Being received into the Church is the beginning of the battle. If you are truly growing closer to God the demons will fight you at every turn. There is no way to avoid it. The good news is, if you find yourself fighting temptations you should rejoice because you are indeed making progress.

St Anthony the Great

“Expect temptations to your last breath. Without temptations no-one can be saved”

**St John of Kronstadt **

“Do not fear the conflict, and do not flee from it; where there is no struggle, there is no virtue.” -

The Sacraments and prayer will give you strength against sin, but satan will try even harder to make you fall (so it’s both easier and more difficult to avoid sin). Because of this, you must rely very heavily on those two things- the Sacraments, and prayer- all the time. Don’t ever turn away from them- even for a minute. Obviously, you can’t receive the Sacraments constantly, but you can live a Eucharist-centered life by always meditating on the Eucharist- being mindful that Jesus Christ, the Risen Lord is truly present among us. You can always be mindful of the healing power of baptism, and of your adoption into the Family of God- reminding yourself by using holy water, blessed salt, and other sacramentals.

If the sacraments, either the reconciliation and/or the holy communion would make easier the fight against the temptations, then the Catholics would commit significantly less sins than the protestants or other people. There is no evidence for this whatsoever.

Psychologically immediately after receiving the first sacraments may help and this may give some trigger effect to brake a bad habit which represents a particular temptation, but the bottom line is that the sacramental life elevates us into a higher level, the requirements against us becomes higher, so in overall we are not in better position.

Exactly. As you grow in grace the enemy will try to find new ways to attack. So you must perservere, grow spiritually and stay close to Our Lord. As m134e5 said there is a treasury of anti-devil weaponry at your disposal.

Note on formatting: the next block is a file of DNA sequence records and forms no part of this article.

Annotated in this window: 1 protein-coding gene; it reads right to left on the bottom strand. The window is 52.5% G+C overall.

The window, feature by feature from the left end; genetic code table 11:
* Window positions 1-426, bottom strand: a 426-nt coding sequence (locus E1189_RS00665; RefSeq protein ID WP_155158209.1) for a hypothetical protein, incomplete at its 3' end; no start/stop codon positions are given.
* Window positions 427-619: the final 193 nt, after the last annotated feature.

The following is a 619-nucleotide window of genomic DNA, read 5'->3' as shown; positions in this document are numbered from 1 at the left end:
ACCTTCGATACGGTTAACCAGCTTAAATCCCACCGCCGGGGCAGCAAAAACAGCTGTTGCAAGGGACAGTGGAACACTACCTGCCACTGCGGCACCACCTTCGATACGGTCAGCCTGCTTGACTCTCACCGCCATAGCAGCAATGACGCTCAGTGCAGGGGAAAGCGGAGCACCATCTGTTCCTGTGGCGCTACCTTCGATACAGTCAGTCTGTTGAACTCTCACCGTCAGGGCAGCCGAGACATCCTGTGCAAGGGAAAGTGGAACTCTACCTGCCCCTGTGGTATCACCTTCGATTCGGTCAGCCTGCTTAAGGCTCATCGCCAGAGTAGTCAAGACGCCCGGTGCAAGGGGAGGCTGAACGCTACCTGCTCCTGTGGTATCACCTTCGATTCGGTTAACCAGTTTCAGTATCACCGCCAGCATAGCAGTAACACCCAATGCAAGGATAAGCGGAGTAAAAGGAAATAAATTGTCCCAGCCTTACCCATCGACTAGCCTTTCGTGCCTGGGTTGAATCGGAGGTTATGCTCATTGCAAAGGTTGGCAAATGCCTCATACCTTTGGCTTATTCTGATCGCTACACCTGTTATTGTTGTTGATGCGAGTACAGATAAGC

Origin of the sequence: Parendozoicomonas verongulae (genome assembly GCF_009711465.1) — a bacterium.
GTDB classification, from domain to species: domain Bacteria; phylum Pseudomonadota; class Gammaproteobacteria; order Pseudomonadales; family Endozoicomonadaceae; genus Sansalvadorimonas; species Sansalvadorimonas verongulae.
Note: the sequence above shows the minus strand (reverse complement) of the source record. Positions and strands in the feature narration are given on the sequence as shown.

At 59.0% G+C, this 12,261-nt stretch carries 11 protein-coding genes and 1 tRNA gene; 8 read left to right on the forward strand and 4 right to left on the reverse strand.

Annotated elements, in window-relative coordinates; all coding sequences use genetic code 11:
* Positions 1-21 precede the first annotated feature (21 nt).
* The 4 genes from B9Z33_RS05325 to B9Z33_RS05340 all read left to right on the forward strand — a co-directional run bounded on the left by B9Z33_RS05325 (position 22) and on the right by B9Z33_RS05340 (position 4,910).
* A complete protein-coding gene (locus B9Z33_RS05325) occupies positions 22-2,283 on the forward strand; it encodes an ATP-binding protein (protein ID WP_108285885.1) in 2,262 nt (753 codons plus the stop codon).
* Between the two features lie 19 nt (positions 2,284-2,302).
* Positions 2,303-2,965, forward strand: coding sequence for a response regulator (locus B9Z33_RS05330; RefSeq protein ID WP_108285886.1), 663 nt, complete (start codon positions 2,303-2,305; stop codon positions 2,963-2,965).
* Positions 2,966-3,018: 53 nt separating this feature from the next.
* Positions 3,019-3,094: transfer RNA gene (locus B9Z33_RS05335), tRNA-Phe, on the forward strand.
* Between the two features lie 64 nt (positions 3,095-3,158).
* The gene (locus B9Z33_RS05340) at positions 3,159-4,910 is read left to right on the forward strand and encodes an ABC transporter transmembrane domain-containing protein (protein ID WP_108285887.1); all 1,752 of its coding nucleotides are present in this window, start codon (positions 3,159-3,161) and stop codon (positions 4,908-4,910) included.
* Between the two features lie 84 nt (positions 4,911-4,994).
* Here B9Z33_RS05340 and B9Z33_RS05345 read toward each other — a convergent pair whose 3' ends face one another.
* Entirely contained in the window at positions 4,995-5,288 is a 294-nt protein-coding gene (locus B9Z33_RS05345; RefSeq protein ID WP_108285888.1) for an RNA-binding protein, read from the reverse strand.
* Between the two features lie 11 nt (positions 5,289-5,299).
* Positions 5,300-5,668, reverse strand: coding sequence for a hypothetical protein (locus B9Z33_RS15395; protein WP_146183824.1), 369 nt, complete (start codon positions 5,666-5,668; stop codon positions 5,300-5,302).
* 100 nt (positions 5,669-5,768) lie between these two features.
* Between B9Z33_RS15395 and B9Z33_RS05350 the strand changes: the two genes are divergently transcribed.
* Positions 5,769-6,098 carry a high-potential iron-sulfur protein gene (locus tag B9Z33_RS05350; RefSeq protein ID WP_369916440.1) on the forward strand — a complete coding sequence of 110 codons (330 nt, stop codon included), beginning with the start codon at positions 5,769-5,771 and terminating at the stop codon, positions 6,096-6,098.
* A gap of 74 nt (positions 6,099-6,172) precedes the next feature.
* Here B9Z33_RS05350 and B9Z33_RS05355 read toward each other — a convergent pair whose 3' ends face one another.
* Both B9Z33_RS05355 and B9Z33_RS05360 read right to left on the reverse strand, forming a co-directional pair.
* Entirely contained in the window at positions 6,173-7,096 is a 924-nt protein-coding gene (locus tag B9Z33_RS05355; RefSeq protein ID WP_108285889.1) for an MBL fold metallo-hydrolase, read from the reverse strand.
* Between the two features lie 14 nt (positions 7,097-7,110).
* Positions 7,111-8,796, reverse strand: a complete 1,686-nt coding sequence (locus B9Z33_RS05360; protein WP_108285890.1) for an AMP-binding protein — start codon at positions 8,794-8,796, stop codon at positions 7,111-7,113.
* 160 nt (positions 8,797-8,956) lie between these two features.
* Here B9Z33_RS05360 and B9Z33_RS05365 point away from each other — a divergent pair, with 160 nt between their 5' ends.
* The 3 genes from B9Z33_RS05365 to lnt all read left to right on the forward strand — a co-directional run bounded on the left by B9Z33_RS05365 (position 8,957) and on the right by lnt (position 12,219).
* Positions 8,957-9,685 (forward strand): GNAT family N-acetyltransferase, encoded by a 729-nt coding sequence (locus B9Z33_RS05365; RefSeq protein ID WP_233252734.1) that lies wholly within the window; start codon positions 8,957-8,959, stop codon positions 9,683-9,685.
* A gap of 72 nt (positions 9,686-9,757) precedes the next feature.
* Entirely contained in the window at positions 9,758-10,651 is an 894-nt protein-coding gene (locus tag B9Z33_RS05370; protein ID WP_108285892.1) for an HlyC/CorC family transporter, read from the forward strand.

I strongly recommend the Brown Scapular if you aren’t already invested in it.

I don’t think this is a valid generalization because it does not take into effect the disposition of the recipient, which does effect whether the recipient actually receives grace and also how the recipient will actually respond to that grace.

:smiley: thanks everyone to everyone who replied, and @CatHerder: I tried getting my priest to enroll me in one, but father said he couldn’t until I was baptized

Neither did the original question. That (the disposition) is internal. Only external events may be object to a statistical comparison.

Above that the grace is not restricted to the Catholics. Non Catholics too receive grace and respond to it. No one can get to God w/o grace, and the Fenneyism that only Catholics are saved is rejected theory.

You, my friend, were the one asserting that sin–which is a matter of internal disposition–is equally prevalent in Catholics and Protestants. You have now reversed your position by admitting internals cannot be measured; therefore sin cannot be measured.

Certainly some sin can be measured from external events (watch the ten o’ clock news), but most sins are matters of the heart and mind and so they cannot be directly measured, nor is there a one-to-one correlation between internal-only sins and those which have external observable effect(s).